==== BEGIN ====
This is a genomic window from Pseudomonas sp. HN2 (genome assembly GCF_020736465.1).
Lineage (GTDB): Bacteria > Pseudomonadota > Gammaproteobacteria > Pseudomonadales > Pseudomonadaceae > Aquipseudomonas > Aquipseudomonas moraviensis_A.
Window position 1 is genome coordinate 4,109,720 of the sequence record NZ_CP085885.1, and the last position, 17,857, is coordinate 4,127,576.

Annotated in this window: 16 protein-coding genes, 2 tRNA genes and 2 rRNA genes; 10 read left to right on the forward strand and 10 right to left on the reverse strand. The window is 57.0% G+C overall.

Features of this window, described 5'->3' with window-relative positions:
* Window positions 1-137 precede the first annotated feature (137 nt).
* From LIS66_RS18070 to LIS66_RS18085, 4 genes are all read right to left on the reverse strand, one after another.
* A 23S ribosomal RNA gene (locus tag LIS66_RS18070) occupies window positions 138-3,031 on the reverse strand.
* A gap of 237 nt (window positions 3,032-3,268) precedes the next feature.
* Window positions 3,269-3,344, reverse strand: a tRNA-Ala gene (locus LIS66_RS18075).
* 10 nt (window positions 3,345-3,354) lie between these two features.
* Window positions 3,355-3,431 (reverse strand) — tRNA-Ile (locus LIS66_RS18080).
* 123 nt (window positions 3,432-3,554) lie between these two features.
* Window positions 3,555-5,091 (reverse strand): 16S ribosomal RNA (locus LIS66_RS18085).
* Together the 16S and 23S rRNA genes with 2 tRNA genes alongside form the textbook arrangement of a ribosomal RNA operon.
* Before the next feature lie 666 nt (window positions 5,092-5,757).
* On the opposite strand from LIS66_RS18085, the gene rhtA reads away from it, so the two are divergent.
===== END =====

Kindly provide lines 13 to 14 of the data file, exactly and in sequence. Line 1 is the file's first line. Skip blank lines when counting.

* 123 nt (window positions 3,432-3,554) lie between these two features.
* Window positions 3,555-5,091 (reverse strand): 16S ribosomal RNA (locus LIS66_RS18085).